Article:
Backups are crucial for making sure that important data does not get lost but when you have to remember to connect an external drive everytime you need a backup it becomes a chore and is liable to be forgotten. In order to force myself to take regular backups, I setup a backup server where I could store Borg Backup repos, then I used systemd-timers to automatically take backups everyday. Here are the instructions for how I set everything up for my systems. The instructions assume that you have a system to store backups but most of the information could be adjusted to work in other contexts as well, for example if you wanted to use an external drive for storage. At the end I’ll include links to the articles where I got most of this setup from.


Make sure that /etc/hosts includes a line for the IP address of your backup server.     dv-data.localdomain          dv-data

You’ll also need to ensure that the client system you are backing up has ssh access to the computer where the backups are being stored. I like this explainer from Digital Ocean on how to set up ssh keys.

Install borgbackups on both the client and server and borgmatic on the client:

sudo pacman -S borg borgmatic

If you are not using archlinux you will need a different command to install borg. Check the respective borgbackups and borgmatic documentation for installation instructions.

Next is initializing the backup repository on dv-data from the client system, dv-arch. First make sure that the folder you want to store backups in is setup, in my case I created ~/borg on the server. The following command will ask for an encryption passphrase used to access the repo, select something secure and store it somewhere safe, losing this password means losing access to the backups. The second command is for backing up the repo key, store this somewhere safe as well.

borg init --encryption=repokey-blake2 dv-data:/home/dexmexter/borg/dv-arch
borg key export dv-data:~/borg/dv-arch ./dv-arch_borg.key

Backup Script

Now that the backup repository is ready, the next step is to create the borgmatic yaml file that contains the configuration for the backups. Backups can always be triggered manually but using borgmatic makes everything a lot easier to manage.


        - /home
        - /etc

        - dexmexter@dv-data:~/borg/dv-arch

    one_file_system: true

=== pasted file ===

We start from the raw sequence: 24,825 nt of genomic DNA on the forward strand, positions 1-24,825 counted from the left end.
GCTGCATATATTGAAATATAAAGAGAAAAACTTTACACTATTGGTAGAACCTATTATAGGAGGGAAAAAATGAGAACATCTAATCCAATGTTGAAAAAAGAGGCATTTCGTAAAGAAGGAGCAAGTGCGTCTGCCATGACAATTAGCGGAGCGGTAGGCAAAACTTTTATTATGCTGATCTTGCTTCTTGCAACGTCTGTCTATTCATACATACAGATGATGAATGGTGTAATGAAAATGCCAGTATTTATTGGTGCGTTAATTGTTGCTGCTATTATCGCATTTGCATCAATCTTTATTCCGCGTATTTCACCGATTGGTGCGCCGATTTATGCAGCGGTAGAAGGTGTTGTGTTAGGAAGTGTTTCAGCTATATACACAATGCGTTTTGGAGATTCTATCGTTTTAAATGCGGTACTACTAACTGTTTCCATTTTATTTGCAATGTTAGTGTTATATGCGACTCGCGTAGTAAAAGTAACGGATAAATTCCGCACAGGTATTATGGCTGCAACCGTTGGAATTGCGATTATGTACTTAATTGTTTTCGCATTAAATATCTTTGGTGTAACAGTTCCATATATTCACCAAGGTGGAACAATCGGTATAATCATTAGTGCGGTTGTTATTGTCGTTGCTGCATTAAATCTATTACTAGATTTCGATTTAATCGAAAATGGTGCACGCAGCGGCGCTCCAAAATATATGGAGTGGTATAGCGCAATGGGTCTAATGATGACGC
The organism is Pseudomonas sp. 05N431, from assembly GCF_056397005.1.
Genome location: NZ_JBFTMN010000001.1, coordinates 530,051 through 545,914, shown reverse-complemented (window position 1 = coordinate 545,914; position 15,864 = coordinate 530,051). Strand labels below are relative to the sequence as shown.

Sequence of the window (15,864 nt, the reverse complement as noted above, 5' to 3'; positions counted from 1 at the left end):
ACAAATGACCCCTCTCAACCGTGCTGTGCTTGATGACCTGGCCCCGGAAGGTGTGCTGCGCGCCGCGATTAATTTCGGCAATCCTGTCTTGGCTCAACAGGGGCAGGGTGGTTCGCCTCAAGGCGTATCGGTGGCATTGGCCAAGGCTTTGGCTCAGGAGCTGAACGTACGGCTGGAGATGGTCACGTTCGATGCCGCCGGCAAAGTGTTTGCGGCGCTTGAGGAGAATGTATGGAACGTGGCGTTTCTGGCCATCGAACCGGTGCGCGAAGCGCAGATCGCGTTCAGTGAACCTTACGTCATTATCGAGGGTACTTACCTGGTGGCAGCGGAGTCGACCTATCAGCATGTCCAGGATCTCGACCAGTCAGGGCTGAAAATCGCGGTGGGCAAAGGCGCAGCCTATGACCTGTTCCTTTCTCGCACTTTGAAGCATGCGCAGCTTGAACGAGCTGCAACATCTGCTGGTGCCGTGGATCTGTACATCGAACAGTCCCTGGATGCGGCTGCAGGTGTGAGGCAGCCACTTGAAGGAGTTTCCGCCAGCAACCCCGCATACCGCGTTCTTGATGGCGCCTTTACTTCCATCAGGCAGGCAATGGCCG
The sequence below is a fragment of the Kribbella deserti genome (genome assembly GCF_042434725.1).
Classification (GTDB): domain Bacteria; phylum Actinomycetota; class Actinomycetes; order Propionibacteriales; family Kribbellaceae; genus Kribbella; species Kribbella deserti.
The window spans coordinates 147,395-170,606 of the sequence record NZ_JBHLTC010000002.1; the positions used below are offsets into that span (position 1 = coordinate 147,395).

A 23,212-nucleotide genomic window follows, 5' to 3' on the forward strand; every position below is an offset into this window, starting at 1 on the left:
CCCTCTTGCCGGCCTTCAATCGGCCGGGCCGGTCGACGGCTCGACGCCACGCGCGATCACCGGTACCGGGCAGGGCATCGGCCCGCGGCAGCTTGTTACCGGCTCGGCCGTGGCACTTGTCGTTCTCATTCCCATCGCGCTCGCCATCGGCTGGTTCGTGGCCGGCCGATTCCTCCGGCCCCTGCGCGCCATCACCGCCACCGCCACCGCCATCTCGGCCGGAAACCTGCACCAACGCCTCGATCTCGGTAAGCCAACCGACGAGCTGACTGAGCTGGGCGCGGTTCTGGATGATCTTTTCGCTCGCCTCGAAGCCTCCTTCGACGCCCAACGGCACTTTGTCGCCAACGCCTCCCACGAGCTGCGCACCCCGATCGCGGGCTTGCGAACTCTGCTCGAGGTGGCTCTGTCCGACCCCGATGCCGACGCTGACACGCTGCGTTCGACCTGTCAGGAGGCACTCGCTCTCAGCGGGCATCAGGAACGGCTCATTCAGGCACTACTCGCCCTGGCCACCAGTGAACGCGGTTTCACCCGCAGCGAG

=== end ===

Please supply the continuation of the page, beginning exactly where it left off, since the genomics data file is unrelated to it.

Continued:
- '*.pyc'
        - **/.cache

    exclude_caches: true

        - .nobackup

    encryption_passphrase: "super_secure_password"
    compression: auto,zstd
    ssh_command: ssh -i /home/dexmexter/.ssh/backups_ed25519 -o ServerAliveInterval=30 -o ServerAliveCountMax=3
    relocated_repo_access_is_ok: true

    keep_daily: 7
    keep_weekly: 4
    keep_monthly: 6

        - echo "Error during prune/create/check."

For details on how to make changes to this file and what the different options mean check the borgmatic documentation.

Automating with systemd-timers

For automating the backups I chose to use systemd-timers. To make a timer work there are two parts needed, a file with a .timer which defines how often the job is run, and a file with a .service which defines what commands are going to be executed. In my case the .service file is executing the autoborg script from above. It is important to note that both the .timer and .service files should have the same prefix name and should be stored in the same location. This is what mine look like:


Description=borgmatic backup


# Lower CPU and I/O priority.



ExecStart=systemd-inhibit --who="borgmatic" --why="Prevents interrupting scheduled backup" /usr/bin/borgmatic --syslog-verbosity 1


Description=Run borgmatic backup

OnCalendar=*-*-* 20:00


This timer is set to run everyday at 8pm. If you need something different, you’ll need to look up instructions. The archlinux wiki has some great examples on this page.

Enable/Start the timer, then verify that it is loaded and active with:

sudo systemctl enable autoborg.timer
sudo systemctl start autoborg.timer
systemctl status autoborg.timer

Verify that it has been started by checking if it appears in the list of timers:

systemctl list-timers

When you want to see if the backups have been running correctly you can check the most recent log with:

systemctl status autoborg

Or view all the logs with:

sudo journalctl -u autoborg


That’s it, now you’ve got proper backups set up!

The next important thing to know is how to restore files when needed. I’m not going to explain that here, maybe in another post. The Borg Backups documentation has instructions so if you need to restore any documents that have been backed up, or if I didn’t explain something very well, it would be best to rtfm and see if you can figure it out yourself.

In the future I want to use a proper network monitoring system like Zabbix or Nagios or Icinga that would monitor the backups and notify me when something has gone wrong. In the meantime I’ve just been periodically checking the logs.